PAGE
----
Mysterious lung disease from e-cigarettes leads to first vape-related death

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Mysterious lung disease from e-cigarettes leads to first vape-related death

Matthew Levenson, Staff Writer

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On Aug. 23, a man from Illinois died after he was hospitalized with a severe lung disease that was associated with vaping.This marks the first official vape-related death in the United States, and it is raising concern about the recent outbreak of this mysterious lung disease. Following this death, six other people have lost their lives to this disease. 

Since mid-August, there has been an emergence of a mysterious lung disease that has sickened 450 people across the United States. The United States Centers for Disease Control and Prevention (CDC) and the Food and Drug Administration (FDA) are working with state health departments to figure out what is causing this lung disease, which they have already learned is linked to e-cigarette and juul usage. 

Over the last few years, the amount of people, specifically teens, using e-cigarette products has skyrocketed. Between 2017 and 2018, the number of high school students using e-cigarettes has increased by 78%. As the trend of these products continues to grow in popularity, so do the negative health factors that are beginning to appear, such as this relatively new lung disease. 

“I see more people juuling and using e-cigarettes than I see people using tea cigarettes or other tobacco products. If this is true, I think our generation is in for a rude awakening,” an anonymous source said. 

The mystery disease is said to cause shortness of breath, coughing and fatigue. Some patients said their symptoms built up gradually until they had to be hospitalized, while others claimed to have serious virus-type symptoms such as fevers, diarrhea and vomiting that occurred relatively fast. 

Of all 450 current cases, the only thing in common is that every patient has used some form of e-cigarette or Juul products. The problem is that some people smoked nicotine, while others used cannabis or Tetrahydrocannabinol (THC), so there is no exact product that can be said is the reason for this disease as of right now.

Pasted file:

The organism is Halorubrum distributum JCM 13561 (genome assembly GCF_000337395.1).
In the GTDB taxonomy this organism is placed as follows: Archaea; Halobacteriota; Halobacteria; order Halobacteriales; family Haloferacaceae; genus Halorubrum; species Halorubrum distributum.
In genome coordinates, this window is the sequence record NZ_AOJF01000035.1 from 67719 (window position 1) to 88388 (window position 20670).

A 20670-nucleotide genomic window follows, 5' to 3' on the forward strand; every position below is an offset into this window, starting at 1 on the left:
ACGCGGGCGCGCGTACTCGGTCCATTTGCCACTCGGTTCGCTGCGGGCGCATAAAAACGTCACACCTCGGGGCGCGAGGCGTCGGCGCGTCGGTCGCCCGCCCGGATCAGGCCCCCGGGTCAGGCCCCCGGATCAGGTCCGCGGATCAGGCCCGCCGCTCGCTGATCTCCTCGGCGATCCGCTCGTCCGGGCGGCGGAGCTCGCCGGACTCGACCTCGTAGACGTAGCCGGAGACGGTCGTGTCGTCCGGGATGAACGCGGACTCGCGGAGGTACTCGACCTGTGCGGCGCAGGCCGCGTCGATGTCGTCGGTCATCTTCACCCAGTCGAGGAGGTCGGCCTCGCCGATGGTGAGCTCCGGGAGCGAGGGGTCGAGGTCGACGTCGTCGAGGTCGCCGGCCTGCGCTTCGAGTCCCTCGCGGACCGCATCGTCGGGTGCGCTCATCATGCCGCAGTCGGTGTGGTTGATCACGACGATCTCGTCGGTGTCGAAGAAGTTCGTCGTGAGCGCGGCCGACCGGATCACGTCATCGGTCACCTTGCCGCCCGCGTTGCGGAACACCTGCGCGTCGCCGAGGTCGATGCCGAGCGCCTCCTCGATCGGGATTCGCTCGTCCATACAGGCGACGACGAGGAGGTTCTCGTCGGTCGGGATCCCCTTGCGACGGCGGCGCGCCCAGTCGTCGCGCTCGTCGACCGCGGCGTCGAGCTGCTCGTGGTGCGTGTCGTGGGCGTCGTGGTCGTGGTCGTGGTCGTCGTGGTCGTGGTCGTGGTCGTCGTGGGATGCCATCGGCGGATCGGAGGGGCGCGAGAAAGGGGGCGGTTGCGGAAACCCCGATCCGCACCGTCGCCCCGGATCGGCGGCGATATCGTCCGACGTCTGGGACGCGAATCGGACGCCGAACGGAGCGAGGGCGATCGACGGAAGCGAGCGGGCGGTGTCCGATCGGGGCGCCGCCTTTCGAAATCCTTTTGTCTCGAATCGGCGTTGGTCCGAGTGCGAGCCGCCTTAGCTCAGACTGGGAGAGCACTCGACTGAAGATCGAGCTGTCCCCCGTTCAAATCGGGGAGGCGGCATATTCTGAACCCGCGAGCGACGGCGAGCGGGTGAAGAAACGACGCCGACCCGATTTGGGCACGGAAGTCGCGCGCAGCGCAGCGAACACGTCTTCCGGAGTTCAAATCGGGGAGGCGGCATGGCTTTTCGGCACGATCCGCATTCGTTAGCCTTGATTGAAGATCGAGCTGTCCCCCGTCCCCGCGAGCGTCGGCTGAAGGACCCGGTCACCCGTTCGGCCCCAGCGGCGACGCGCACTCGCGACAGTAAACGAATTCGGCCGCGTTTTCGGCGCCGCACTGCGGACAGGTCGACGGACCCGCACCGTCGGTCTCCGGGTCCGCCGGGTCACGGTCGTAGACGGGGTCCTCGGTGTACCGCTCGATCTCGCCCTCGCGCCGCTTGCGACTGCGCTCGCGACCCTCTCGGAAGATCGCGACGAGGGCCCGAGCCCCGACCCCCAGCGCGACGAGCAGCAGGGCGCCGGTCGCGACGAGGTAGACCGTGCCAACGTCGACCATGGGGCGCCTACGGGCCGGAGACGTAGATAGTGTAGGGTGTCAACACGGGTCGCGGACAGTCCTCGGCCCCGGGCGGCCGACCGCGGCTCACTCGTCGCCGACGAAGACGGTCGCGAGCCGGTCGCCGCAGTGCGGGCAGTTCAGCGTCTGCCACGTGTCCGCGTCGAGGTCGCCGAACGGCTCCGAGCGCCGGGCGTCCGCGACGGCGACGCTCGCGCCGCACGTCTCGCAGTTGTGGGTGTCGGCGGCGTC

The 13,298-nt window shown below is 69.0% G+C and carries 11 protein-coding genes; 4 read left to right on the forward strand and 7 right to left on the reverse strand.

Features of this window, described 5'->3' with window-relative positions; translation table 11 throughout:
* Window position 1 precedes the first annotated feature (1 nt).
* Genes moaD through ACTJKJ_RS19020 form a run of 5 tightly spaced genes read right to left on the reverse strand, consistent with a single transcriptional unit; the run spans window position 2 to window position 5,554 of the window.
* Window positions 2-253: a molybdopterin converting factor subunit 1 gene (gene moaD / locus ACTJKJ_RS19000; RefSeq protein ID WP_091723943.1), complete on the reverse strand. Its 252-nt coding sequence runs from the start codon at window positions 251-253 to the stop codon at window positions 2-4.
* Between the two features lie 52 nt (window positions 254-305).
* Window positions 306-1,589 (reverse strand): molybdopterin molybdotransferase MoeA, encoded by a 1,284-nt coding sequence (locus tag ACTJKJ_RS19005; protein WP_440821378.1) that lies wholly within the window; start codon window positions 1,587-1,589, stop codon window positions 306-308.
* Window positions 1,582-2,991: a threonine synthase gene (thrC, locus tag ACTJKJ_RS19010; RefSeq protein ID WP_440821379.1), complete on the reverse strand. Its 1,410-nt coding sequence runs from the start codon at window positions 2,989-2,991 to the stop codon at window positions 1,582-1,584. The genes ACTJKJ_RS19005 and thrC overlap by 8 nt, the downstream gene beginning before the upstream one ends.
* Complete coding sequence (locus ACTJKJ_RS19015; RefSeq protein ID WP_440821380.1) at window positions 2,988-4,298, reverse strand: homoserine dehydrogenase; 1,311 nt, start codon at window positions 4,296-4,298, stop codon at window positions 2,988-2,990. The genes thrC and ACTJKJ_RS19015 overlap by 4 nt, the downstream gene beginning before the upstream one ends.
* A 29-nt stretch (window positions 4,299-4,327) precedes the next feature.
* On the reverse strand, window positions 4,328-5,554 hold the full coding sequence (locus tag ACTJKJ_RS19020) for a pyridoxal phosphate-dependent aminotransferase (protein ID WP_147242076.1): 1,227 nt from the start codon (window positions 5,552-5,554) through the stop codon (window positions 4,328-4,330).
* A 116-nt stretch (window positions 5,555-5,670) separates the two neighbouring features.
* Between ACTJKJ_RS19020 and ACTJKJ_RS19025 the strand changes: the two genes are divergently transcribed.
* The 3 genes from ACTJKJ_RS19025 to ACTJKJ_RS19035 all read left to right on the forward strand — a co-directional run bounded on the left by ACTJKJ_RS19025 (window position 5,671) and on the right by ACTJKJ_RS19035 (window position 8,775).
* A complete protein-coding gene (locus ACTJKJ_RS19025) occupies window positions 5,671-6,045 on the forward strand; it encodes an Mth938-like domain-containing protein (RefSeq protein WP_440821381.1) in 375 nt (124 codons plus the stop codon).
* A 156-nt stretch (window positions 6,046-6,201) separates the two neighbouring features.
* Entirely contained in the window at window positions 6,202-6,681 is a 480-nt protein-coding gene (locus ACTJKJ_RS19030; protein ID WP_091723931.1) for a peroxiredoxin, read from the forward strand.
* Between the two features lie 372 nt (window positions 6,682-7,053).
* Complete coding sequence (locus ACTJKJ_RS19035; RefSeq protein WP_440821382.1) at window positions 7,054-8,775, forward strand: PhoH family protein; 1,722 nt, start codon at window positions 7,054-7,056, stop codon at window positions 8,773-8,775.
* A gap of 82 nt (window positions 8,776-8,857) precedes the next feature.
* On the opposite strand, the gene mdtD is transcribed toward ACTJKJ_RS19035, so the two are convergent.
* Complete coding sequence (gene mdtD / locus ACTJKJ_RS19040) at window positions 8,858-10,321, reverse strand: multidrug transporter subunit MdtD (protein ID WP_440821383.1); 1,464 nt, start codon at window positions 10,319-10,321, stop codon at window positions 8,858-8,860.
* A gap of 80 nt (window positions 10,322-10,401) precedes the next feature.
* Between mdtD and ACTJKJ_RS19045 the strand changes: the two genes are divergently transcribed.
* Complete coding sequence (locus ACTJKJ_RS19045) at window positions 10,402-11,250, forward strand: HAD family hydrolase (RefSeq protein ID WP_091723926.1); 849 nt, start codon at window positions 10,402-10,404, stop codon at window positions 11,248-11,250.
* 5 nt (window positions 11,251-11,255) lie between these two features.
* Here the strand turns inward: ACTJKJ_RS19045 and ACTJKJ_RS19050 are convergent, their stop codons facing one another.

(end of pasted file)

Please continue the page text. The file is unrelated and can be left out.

One case of the lung disease belongs to Emma Bowland, a High School student at Riverside. In an interview with WTAE, Bowland says how she has been vaping for the last 18 months because it is what everyone else is doing. Bowland, who was recently hospitalized a few weeks ago, has been experiencing shortness of breath, stomach pains, headaches, dizziness and nausea over the course of her treatments. 

Researchers at the University Hospital in Salt Lake City recently discovered an immune cell in ten of ten of their patients with this mystery lung disease. The cells are called lipid-laden macrophages and are supposed to gather at the site of infections and essentially clean up any debris that is there. Doctors believe this “debris” in the lungs of those with the disease is thought to be there because of vaping.  

In an interview with ‘CBS This Morning’ on Aug. 29, the CEO of the e-cigarette company Juul, Kevin Burns said himself that his products are dangerous. 

“Don’t vape. Don’t use Juul. Don’t start using nicotine if you don’t have a pre-existing relationship with nicotine,” Burns said.

This statement came just six days after the first vape-related death shows how dangerous e-cigarette products are becoming. When the CEO of the company who sells the product is saying not to buy it, this might raise warning flags.  

“I definitely think that people who are on the bubble or people who haven’t yet used them but may be considering will avoid it with this news, or at least postpone their use. I feel that people who have been using them will most likely continue to use them though,” the anonymous source said. 

 

Until more research data can be found, this mysterious e-cigarette lung disease will remain a mystery. 

 

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